Yep, there’s just no hope for Shriek. Another character has decided her fate for her. She’s disabled. Lost. Stone-hearted.

Instead of pointing to how people’s reactions to her disability contributed to shaping her character, which it seemed like it was going to do, the game slams the door on hope and blames Shriek for her evilness. It’s too late for her. She can’t open her heart now. She is only to be feared, pitied, and destroyed.

Near the end of the game, the wisps hit Shriek with a blast of light that breaks apart pieces of the stone and decay from her wings, enabling her to fly away. She returns later, still angry, still evil, to steal the wisps light. Cue final boss battle.

Ori defeats her, of course, and she ends up fleeing, her body returning to its decayed, stony state as she settles under the decayed statues of her parents, presumably to die. It’s like the game is punishing her for “rejecting” a cure.

Ori’s adopted parents, Naru and Gumo, stand beside the tree that she has become while Moki look on and the sun sets behind them. Green trees and colourful clouds tkae up the background.

Ori and the Will of the Wisps is supposed to be a story filled with hope. It’s about rebuilding a world that has been plagued by decay, helping others, and self-sacrifice. Unfortunately, the game’s message is coloured by the fact that this better, “ideal” world doesn’t make room for people with disabilities. Disabled characters are only acceptable if they are cured, and they are viewed as monsters to be feared and pitied if they aren’t.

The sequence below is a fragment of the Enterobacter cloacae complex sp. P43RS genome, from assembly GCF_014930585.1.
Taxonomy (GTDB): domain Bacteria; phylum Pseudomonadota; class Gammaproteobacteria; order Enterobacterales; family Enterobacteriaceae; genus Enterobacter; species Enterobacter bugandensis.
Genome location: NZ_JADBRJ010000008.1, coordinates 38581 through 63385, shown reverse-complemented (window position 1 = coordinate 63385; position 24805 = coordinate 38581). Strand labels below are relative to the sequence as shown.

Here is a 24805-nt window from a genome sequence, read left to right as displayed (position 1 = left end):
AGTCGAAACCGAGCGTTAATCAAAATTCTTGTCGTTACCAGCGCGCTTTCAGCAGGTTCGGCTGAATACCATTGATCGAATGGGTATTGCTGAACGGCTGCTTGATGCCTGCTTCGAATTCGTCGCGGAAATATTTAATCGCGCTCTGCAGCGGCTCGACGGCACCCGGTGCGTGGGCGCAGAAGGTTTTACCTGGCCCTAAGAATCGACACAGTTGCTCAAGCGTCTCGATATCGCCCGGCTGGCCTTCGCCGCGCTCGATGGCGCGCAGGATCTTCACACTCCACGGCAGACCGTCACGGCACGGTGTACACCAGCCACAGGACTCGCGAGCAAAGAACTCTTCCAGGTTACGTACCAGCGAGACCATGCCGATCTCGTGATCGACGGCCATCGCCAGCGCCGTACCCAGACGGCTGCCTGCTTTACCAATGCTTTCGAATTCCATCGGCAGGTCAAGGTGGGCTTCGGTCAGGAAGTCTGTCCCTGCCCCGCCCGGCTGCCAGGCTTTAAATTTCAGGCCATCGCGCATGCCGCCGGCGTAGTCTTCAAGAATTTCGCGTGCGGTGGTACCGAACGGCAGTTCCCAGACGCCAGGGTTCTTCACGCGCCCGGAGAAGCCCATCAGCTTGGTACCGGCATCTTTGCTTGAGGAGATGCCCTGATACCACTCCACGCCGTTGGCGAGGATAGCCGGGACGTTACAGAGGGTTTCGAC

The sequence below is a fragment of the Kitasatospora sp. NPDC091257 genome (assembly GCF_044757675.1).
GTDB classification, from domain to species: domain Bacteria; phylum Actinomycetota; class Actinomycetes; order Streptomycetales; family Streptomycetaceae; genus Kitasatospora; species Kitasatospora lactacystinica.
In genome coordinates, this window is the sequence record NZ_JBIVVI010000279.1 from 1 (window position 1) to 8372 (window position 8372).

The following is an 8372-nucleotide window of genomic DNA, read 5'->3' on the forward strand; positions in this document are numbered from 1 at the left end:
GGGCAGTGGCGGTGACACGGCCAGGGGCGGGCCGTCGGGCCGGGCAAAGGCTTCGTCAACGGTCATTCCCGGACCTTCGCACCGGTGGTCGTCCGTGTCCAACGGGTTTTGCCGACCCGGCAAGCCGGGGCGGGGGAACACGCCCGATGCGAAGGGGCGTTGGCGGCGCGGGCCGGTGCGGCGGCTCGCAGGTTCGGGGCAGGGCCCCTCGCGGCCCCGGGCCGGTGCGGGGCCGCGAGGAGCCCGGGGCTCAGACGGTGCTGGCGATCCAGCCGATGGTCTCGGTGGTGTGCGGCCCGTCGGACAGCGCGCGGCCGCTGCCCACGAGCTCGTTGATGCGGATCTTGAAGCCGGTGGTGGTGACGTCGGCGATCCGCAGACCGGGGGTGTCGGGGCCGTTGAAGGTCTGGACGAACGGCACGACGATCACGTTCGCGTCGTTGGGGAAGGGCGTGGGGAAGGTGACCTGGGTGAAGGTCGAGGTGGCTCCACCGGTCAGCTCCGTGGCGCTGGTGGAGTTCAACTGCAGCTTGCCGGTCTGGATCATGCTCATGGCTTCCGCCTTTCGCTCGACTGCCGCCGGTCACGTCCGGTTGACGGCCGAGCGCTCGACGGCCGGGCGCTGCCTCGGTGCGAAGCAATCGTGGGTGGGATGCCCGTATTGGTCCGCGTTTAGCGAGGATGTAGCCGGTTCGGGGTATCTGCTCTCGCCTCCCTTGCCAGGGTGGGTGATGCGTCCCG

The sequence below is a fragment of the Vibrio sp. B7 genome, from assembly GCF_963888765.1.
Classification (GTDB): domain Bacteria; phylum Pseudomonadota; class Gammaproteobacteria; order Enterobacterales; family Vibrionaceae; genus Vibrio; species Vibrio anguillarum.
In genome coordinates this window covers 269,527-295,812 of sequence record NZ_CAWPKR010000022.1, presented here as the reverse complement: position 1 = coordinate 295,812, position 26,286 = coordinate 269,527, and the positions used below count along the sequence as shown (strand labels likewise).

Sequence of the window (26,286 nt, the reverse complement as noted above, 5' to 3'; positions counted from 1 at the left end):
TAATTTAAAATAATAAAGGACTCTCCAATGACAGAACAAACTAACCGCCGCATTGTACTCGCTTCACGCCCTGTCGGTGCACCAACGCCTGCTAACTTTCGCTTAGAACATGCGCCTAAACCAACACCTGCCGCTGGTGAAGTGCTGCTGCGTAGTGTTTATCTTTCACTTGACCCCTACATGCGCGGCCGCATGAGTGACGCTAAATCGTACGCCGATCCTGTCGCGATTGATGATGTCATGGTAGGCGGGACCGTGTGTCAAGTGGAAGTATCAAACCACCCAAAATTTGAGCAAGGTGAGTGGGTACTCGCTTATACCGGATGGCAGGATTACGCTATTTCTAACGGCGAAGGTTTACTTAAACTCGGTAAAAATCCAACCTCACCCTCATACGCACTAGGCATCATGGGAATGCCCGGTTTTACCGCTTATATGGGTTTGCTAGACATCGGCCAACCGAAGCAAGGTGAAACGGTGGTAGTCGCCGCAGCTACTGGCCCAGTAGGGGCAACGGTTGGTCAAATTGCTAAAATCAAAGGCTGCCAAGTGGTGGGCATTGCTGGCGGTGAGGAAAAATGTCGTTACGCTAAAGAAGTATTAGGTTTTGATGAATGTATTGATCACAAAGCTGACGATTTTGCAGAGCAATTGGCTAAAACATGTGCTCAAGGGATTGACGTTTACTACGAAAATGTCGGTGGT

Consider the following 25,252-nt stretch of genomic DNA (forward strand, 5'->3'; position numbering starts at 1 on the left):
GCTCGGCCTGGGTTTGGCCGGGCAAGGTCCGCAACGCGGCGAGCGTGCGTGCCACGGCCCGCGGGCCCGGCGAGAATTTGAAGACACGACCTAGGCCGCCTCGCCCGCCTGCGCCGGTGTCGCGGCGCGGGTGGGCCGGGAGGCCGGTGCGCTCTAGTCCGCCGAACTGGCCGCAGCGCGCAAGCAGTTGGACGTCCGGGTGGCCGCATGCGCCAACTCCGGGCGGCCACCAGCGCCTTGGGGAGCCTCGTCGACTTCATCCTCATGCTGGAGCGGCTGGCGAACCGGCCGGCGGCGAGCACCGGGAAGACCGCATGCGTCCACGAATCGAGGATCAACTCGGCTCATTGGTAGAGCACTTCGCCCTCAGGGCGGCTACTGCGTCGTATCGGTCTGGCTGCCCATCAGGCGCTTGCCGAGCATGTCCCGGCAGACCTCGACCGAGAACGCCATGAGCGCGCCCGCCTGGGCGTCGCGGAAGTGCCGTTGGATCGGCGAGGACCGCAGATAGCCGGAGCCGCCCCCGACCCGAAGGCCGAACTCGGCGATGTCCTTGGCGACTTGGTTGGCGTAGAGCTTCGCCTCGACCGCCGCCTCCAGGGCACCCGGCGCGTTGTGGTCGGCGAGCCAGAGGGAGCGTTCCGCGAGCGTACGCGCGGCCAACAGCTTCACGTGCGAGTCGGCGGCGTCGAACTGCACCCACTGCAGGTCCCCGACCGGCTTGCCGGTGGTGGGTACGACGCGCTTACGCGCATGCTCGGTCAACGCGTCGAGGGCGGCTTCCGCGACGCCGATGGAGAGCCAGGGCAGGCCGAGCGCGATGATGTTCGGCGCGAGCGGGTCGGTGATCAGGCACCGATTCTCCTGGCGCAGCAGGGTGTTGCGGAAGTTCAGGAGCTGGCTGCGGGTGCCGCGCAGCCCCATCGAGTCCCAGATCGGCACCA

My hope is that writers and creators will continue to work towards changing this narrative. People with disabilities, like me, aren’t monsters because our bodies work differently than others. We aren’t unacceptable until we’re cured. We are loved. We are valuable. We matter.

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About the Blog

Allison Alexander is the author of Super Sick: Making Peace with Chronic Illness, the Editorial Director at Mythos & Ink publishing, and a co-host of the Wayfarer’s Guide to Worldbuilding podcast. She regularly writes about how disability is represented in fiction and reviews sci-fi and fantasy books.